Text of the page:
5 Mistakes When Buying a New or Used Car
When it comes to laying out swathes of cash, research is definitely your best friend. This goes double when you're shopping secondhand because you're likely to be skipping on the manufacturer warranty that comes with a new purchase. Still, when you're shopping for a car - it makes a lot of sense to buy used. Primarily, because you can take advantage of the high depreciation on cars to pick up a recent model vehicle at a big discount. But the (hypothetical) road to blissful cruising is often marred by potholes - and they can be avoided with a little foresight. Here's how to dodge some of the most common mistakes that people make when buying a used car.
Mistake 1: Not doing your research
It helps to know what exactly you're looking for. It's a wide world of cars and plunging into it without any sort of guidance or reference point is a sure way to get confused. You'll quickly find yourself comparing apples with oranges while trying to steer clear of the lemons. It's a tricky business.
Consider your needs and habits when thinking about the sort of car you want. Do you need a four-wheel drive for off-road camping adventures, or just a small compact for the daily commute to the office? Two-door or four? Manual or automatic?
Once you've narrowed your focus, you can begin to compare similar models. This will give you a rough idea of cost that you can use as the basis for working out how much you want to spend. Once you arrive at this figure, stick to it. Don't rush the process, no matter how tempting. There's never a shortage of cars for sale.
Mistake 2: Not thoroughly checking the car
If you've found a car that looks promising, inspecting it before purchase is a given. But do you really know what you're looking for? If you're not mechanically-minded - and there are plenty of us who aren't - enlist a friend who knows a thing or two about cars to come to view it with you. According to a 2016 report from Car History, one in four second-hand cars sold in Australia have a serious issue that hasn't been disclosed. It pays to be cautious.
Look for wear and tear to the interior, rust, as well as cracks or chips in the windscreen - all small signs of negligence that may indicate that the vehicle hasn't been properly maintained. If you're close to making a purchase, you might want to consider paying for an inspection by a licensed third-party mechanic. The cost outlay may be worth it for peace of mind alone - and it could potentially save you thousands of dollars in the long run. Think of it as an investment.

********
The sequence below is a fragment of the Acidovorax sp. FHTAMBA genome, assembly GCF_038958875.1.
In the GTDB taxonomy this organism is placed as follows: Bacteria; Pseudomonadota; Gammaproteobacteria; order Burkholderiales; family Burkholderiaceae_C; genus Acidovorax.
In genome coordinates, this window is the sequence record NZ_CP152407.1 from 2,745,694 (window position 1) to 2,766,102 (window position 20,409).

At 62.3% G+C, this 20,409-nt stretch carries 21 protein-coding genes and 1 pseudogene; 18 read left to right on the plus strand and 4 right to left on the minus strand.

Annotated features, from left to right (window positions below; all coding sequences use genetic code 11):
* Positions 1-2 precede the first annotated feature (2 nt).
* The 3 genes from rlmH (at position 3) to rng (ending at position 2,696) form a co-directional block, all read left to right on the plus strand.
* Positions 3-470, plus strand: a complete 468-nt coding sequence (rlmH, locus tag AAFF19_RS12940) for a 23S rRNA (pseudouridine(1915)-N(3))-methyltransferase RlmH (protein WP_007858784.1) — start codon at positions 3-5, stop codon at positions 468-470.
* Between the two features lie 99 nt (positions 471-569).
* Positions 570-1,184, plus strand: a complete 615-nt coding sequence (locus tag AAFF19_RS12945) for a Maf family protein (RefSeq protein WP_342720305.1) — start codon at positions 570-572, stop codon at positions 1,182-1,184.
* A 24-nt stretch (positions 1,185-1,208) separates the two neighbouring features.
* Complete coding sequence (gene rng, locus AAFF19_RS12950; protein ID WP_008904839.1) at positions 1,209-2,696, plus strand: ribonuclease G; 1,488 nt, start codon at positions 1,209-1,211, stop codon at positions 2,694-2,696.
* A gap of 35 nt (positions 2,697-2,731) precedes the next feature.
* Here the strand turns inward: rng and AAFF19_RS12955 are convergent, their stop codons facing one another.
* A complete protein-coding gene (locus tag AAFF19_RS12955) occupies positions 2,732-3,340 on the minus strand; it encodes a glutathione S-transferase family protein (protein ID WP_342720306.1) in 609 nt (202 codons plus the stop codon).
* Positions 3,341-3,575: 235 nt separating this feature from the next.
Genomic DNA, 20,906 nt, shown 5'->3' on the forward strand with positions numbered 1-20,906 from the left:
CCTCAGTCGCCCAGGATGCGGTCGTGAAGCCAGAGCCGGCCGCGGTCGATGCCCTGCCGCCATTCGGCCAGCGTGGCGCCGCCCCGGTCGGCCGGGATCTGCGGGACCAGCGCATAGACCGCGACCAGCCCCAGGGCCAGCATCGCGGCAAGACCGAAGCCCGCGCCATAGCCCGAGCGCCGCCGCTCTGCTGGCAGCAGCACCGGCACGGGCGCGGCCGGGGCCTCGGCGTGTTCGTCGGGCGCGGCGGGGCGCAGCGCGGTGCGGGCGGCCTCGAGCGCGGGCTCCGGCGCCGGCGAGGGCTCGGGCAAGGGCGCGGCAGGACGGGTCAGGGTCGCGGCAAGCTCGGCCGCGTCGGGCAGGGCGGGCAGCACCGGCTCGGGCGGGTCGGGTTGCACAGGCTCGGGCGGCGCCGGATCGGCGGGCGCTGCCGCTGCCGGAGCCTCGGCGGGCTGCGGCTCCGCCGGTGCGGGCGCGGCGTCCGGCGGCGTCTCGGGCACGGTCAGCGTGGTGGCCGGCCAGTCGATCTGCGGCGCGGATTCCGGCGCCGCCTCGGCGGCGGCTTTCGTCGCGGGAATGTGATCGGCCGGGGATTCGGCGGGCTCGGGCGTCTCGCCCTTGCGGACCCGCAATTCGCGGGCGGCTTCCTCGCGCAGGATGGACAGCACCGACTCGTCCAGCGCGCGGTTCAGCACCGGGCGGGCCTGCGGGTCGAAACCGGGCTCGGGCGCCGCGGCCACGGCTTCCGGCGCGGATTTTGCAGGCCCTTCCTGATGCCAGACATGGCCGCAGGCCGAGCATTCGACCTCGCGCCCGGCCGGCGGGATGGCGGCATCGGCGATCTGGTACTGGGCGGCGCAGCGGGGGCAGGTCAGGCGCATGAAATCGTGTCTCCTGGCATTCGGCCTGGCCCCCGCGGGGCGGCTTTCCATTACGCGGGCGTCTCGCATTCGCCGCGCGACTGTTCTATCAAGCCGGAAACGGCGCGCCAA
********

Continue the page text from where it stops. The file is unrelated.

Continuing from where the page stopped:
Mistake 3: Not checking the paperwork
Ensure that you ask to see the maintenance history of any car that you're considering buying. The vehicle should have been regularly serviced by a qualified mechanic according to the manufacturer's guidelines. If you're buying for a private seller then you won't have a warranty to fall back on in the event that something does go wrong, and a vehicle's history is a good indicator of the likelihood of things going awry. If there's no recorded logbook of maintenance, pass on the sale. It's just not worth the risk.
Finally, check the car's VIN number and cross-reference that with Australia's Personal Property Securities Register. This will help you to work out important information about the car, including its registration status, whether it's reported as stolen, whether it's previously been written off in an accident, and if there are any outstanding debts against the car. All vital info!
Mistake 4: Being afraid to ask for a better price
Negotiating a sale price can be an intimidating activity, but it's part of the process of buying second-hand. Again, set a budget and stick to it. Make sure that you've got an idea of the absolute maximum that you'd be willing to spend, and don't exceed that amount.
If you're not comfortable negotiating face-to-face, don't be afraid to make offers through email. Mediating tough conversations via a screen can help reduce the emotional pressure of the situation and enable you to stick to your guns. Remember, the only person who can judge whether a price is fair or not is you.
Mistake 5: Not factoring in additional costs
While you might be focused on the sale price (and that's understandable), it's not the only cost involved with car ownership. Remember, cars sold in Australia - including used vehicles - are subject to stamp duty on top of sale price. Then there are the ongoing costs of insurance and maintenance that need to be considered. Finally, if you're buying second-hand there are a few one-off costs that can quickly add up. If your car comes from a private dealer, you might want to spring for a professional clean. Maybe you need to add roof racks, or new car mats. Whatever your needs, make sure that you factor these expenses into your budget.